7 tips for small manufacturers thinking about using AdWords  


7 tips for small manufacturers thinking about using AdWords


New to AdWords? Feeling intimidated? In this helpful how-to, columnist Dianna Huff explains how to start small with AdWords so that you can be successful, even if you've never done a paid search campaign before.




In my 17 years as a B2B SEO and marketing consultant, I hadn’t really considered giving PPC a go until Google changed the layout for its search results to remove right-side ads on desktop and to increase the number of ads appearing above the organic results to as many as four.

Suddenly, SEO became a whole different ball game, especially since I work with small manufacturers, many of whom are SEO-challenged to begin with. Seeing the lower CTRs and my clients’ listings being pushed farther and farther down on the page, I realized it was time for me to learn AdWords so that I could offer it as a new service.

Thankfully, one of my manufacturing clients wanted to begin a small AdWords campaign, so we agreed I’d set it up and manage it — with the understanding that I was in “beta.”

Although I brought considerable skills to the table, including direct response copywriting, years of analytics and a deep knowledge of SEO and online marketing, I still found myself making mistakes and having to spend time researching to figure things out.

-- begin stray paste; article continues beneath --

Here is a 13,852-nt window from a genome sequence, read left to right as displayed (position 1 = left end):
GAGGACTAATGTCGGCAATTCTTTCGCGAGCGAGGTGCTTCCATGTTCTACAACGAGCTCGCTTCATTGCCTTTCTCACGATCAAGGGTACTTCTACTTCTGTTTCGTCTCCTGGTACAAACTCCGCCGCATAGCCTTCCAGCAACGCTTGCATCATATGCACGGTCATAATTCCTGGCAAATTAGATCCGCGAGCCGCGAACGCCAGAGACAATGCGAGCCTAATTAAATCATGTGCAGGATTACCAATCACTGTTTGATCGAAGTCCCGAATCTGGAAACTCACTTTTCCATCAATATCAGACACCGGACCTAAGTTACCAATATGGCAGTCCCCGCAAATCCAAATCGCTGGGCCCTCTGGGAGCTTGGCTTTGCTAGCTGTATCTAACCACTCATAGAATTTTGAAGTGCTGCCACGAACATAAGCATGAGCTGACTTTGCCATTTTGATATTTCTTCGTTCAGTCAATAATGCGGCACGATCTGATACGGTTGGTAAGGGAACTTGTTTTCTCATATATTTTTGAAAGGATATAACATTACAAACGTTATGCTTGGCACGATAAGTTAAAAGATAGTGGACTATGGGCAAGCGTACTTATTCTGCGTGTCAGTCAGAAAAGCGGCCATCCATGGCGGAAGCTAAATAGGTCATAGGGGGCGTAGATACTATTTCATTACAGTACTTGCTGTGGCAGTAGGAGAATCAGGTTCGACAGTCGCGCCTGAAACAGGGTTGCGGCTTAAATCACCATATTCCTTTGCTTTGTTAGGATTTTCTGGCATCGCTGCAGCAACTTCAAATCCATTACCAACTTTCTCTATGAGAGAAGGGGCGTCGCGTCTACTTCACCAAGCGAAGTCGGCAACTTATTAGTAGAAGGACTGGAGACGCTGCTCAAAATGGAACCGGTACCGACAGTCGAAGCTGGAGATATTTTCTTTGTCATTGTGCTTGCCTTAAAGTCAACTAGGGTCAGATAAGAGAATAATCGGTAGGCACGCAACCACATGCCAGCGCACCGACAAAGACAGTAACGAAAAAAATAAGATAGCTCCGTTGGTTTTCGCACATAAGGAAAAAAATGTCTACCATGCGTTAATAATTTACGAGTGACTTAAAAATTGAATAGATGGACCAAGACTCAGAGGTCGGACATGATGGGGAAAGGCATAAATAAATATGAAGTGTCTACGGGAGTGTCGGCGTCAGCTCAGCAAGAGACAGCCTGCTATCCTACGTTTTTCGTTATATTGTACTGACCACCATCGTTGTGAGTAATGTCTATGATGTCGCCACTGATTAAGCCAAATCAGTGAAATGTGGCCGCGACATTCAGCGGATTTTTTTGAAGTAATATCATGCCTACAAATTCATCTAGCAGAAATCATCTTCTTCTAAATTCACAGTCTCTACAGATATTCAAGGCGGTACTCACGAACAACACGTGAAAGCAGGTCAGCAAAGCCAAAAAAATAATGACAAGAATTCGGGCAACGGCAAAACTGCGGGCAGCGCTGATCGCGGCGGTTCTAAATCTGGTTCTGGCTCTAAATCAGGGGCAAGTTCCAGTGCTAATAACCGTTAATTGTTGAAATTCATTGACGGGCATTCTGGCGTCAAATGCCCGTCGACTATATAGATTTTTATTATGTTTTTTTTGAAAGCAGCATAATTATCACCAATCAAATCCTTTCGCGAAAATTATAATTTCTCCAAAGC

AdWords, I discovered, has a steep learning curve — and if I was struggling, I could only imagine what small business owners must be going through.

What follows are some of the things I learned — from an AdWords newbie perspective — that you can use if you’re considering an AdWords campaign for your small manufacturing business.

Tip #1: Take time to read the documentation

It’s deceptively easy to start an AdWords campaign and begin wasting, oops, I mean spendingmoney immediately. Why? Google doesn’t let you complete your AdWords account setup without first creating an ad and making live.

It’s much more difficult, however, to make your campaign effective. AdWords has an incredible number of moving pieces. You have the Search and Display networks, remarketing, plus all the add-ons: extensions, dynamic insertion, bid adjustments by device and so on.

It really helps, therefore, to take the time before opening your account to read through Google’s documentation. That way, you can decide where you want to place your focus — and your budget.

Google does a nice job of explaining exactly how AdWords works. I advise taking at least a week or two to read through the Setup and Basics guides — and be sure to watch the videos, as they’re quite helpful. Do this learning in small chunks of time so that you retain what you read.

TIP: Once you’re ready to open your account, work through the setup process, which includes creating an ad, then put your now live campaign on pause until you’ve completed your strategy (Tip #2).


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